Heck, you didn't have to go back to Oz for that, you could have just pointed out that apparently (according to the Book of Job, anyway), God still has an affection for Satan in spite of the fact that he (Satan) keeps wanting to do bad things to humans. (If not, why was Satan allowed in the presence of God?)
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« Reply #267 on: August 13, 2013, 01:19:05 PM »

If this was the elementary school playground, I would think that OC.net has an unrequited inftatuation with CAF based on how much people reference it here and the terms they use when discussing it. Classic spurned-crush language. Also, weird.

I can see how you would think that. However, I think a better analogy is in Oz the Great and Powerful (minor spoiler alert),




how Oz still had affection for an evil woman who had once been good.

Heck, you didn't have to go back to Oz for that, you could have just pointed out that apparently (according to the Book of Job, anyway), God still has an affection for Satan in spite of the fact that he (Satan) keeps wanting to do bad things to humans. (If not, why was Satan allowed in the presence of God?)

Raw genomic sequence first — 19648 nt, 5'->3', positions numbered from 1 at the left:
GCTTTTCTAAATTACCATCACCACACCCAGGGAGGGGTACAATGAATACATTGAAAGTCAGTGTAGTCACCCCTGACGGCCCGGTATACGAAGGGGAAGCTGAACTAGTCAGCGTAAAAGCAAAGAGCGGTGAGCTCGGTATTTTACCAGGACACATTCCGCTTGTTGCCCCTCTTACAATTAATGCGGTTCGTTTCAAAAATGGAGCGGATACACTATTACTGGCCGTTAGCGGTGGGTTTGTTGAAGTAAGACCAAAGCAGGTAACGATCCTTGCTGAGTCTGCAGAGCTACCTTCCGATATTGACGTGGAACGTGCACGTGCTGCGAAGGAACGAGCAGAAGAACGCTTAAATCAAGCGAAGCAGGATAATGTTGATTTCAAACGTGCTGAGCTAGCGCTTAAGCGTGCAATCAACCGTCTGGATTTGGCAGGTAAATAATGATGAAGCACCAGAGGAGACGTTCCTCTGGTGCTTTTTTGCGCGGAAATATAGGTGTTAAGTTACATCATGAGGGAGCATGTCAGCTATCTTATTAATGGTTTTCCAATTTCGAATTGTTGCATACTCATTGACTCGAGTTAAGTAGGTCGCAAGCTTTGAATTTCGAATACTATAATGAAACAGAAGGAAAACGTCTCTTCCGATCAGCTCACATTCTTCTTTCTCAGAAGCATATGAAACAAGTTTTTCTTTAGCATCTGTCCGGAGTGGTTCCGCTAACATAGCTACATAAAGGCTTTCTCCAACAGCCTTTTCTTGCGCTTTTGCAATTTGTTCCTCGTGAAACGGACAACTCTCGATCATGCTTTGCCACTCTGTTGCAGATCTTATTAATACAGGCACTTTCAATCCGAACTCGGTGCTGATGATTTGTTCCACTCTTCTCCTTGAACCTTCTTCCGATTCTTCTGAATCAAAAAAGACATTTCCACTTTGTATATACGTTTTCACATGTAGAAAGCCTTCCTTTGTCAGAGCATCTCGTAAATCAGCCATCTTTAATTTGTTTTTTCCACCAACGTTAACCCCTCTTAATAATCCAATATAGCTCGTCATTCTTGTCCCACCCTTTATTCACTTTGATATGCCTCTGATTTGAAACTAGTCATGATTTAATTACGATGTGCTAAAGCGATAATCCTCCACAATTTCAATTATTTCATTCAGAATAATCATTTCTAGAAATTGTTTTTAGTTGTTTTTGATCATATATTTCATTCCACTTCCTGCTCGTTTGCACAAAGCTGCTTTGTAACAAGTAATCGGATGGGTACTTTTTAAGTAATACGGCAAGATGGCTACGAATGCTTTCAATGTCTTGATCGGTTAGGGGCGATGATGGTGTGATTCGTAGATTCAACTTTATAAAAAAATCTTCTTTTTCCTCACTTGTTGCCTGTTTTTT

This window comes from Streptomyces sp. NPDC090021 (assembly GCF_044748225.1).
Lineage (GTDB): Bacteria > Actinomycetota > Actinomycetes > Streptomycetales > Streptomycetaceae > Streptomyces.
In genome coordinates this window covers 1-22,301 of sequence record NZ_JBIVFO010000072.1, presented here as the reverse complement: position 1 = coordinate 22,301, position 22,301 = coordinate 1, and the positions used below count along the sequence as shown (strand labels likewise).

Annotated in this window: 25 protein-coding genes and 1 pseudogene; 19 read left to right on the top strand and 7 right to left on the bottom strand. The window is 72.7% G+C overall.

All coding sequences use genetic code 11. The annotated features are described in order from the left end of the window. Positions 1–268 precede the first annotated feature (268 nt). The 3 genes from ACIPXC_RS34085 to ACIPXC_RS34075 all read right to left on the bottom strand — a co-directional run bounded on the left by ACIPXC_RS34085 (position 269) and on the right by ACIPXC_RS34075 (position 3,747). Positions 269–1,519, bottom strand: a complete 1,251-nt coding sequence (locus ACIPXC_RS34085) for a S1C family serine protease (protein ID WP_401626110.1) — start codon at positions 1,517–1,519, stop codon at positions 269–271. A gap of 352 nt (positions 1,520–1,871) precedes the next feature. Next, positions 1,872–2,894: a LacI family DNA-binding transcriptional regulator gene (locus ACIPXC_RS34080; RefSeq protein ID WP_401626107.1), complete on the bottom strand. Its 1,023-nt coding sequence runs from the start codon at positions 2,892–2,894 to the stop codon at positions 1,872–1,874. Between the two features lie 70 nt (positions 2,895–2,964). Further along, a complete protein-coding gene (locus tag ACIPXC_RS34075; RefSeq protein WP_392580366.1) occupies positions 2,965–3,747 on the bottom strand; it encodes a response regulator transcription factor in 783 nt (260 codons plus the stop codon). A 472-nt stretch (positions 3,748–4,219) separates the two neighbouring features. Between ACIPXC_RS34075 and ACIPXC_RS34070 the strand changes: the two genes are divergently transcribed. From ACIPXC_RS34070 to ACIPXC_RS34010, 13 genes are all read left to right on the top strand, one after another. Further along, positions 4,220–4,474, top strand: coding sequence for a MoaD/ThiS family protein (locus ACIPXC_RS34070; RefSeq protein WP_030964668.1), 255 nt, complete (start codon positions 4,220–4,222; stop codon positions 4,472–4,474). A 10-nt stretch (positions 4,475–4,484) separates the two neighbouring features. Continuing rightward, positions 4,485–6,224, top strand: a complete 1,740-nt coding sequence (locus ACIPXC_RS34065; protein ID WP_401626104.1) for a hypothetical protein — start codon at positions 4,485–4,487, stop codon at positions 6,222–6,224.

Instead of affection, may be hope?
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« Reply #268 on: August 13, 2013, 08:39:13 PM »

Or even the ultimate embodiment of “Love the sinner, hate the sin.”  The way I see it, God loves everything He created, including Satan.  This does not mean God is not just and will punish evil, only that He still loves everything He created.  This flies in the face of those who say God is disengaged, doesn’t love people, allows bad to happen to good people, etc.  Maybe God sees Satan as a wayward child.  This does not mean He hates Satan, only he is very, very sad for him.

Then again, I have no idea what God thinks in these matters.  I am only guessing.

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« Reply #269 on: August 14, 2013, 06:46:23 PM »

He says he doesn't want to judge homosexuals, but in some sense this is not acceptable, since if people don't judge, the government is going to do the judging for them. For example, in Russia, it is not allowed for same sex couples to adopt  a Russian child, and this law extends to foreign countries where same sex adoption is allowed. However, in the USA, it is allowed for same sex couples to adopt children. Shouldn't people make a judgment about this? Isn't it part of our religious and civil duty to uphold the sanctity of traditional marriage?